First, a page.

U.S. Supreme Court
Snyder v. United States, 112 U.S. 216 (1884)
Snyder v. United States
Submitted November 4, 1884
Decided November 17, 1884
112 U.S. 216
A general verdict, upon an information in several counts for a single forfeiture under the internal revenue laws, is valid if one count is good.
A verdict which speaks of "evaluating," instead of "valuing," is not therefore insufficient to support a judgment.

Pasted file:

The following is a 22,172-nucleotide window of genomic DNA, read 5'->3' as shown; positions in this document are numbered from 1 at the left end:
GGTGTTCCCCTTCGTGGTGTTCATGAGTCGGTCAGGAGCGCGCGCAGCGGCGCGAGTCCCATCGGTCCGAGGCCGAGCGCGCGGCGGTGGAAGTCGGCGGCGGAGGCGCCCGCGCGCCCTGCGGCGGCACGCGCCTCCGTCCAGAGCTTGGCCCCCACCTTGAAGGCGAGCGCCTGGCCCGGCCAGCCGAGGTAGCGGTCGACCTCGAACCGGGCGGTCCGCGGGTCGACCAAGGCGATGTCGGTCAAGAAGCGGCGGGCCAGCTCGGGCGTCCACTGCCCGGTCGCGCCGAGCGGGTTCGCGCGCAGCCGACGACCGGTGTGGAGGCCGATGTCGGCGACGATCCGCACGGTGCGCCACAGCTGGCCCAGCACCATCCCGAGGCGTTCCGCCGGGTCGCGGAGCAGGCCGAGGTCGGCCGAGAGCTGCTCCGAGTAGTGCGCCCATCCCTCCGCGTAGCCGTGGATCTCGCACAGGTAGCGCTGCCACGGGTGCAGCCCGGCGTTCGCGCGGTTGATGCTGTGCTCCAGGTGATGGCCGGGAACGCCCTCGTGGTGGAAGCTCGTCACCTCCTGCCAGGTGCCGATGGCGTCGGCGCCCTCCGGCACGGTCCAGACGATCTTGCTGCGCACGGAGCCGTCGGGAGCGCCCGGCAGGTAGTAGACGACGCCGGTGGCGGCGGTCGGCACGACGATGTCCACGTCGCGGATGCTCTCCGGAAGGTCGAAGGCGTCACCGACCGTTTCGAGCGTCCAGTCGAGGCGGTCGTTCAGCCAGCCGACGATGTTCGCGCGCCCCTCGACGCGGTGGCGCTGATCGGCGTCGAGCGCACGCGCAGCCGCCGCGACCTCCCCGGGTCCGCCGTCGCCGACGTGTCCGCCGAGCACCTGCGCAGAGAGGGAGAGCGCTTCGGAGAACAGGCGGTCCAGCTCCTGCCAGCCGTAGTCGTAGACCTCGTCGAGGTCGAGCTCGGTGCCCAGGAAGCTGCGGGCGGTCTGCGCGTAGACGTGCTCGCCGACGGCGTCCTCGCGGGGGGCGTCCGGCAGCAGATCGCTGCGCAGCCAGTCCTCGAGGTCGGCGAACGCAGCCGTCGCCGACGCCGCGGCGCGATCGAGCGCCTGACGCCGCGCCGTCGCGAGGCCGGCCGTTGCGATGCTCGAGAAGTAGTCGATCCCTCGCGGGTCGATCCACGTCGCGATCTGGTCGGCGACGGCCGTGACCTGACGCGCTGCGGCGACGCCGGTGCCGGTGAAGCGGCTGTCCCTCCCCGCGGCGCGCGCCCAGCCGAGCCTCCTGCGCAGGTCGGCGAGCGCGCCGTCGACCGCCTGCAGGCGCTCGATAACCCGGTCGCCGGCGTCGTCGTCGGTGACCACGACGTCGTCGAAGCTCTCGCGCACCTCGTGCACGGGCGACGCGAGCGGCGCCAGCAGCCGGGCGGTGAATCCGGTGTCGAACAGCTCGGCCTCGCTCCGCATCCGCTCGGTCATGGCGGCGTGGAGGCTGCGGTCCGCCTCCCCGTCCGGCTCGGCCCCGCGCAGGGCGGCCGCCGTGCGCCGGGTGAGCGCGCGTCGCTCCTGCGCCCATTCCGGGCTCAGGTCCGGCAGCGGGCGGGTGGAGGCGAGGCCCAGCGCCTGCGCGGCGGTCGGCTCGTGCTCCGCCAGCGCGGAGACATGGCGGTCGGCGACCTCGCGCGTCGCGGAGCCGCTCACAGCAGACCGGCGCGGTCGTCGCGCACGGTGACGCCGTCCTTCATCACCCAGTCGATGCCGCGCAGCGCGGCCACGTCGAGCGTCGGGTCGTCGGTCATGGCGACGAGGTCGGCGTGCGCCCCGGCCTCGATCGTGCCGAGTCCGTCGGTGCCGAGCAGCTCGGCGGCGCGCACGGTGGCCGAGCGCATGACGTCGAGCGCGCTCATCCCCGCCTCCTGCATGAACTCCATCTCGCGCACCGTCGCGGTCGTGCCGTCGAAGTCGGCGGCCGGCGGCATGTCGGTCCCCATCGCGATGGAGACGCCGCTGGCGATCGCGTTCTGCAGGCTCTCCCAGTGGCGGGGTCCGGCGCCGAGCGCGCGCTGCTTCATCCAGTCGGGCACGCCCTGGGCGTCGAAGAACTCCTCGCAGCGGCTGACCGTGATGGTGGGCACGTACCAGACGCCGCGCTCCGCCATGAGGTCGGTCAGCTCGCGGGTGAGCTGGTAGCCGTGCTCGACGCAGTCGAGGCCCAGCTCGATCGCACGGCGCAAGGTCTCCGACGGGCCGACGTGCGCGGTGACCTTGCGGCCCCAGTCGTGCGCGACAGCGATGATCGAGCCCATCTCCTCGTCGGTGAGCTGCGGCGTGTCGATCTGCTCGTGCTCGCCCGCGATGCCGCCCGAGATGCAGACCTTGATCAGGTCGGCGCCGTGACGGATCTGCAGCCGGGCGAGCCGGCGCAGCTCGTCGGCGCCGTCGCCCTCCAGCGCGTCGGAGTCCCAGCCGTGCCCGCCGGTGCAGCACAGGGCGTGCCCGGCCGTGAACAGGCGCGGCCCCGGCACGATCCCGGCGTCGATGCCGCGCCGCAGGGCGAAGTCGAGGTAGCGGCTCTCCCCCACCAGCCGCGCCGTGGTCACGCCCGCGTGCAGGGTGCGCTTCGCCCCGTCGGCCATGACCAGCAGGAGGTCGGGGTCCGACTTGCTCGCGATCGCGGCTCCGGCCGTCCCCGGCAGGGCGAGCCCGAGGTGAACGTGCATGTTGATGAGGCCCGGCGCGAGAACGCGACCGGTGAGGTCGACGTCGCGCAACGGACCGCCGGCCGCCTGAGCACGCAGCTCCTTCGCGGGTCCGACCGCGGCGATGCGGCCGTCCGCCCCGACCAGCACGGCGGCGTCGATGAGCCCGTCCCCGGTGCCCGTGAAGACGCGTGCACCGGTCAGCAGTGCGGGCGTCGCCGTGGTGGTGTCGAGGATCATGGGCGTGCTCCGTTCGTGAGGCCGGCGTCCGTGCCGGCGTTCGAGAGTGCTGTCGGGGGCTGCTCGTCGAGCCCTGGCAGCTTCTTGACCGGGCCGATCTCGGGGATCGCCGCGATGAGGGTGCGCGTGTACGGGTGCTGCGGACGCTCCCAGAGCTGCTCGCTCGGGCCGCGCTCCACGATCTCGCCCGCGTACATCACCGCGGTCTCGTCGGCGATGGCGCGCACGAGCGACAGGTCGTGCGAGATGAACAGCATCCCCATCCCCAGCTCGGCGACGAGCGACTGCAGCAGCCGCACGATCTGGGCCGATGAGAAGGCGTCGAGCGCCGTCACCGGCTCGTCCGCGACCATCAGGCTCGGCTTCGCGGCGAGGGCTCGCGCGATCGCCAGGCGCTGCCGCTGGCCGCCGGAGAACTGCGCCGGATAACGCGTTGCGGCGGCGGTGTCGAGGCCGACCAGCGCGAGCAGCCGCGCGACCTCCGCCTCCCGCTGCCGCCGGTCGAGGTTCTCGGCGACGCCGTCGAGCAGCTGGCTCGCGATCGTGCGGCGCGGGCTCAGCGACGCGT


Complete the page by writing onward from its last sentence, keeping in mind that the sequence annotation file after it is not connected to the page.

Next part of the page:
This was an information in several counts under section 3372 of the Revised Statutes, for the forfeiture of the tobacco, machinery, tools and materials in a tobacco manufactory, for violations of the internal revenue laws. The property was released upon the claimant's giving a bond to abide the final decree. The claimant demurred to the information as not setting forth any facts warranting the seizure or forfeiture of the property. The demurrer was overruled, the claimant filed an answer, and upon a trial a verdict was returned in this form "We, the jury, find a verdict for the government, evaluating the goods and machinery seized at a sum of one thousand dollars." The claimant moved, in arrest of judgment, that several of the counts were insufficient, and that the verdict was general upon all the counts, and was vague and uncertain, and not responsive to the issue. The motion was overruled, and judgment rendered for the United States, and the claimant sued out a writ of error.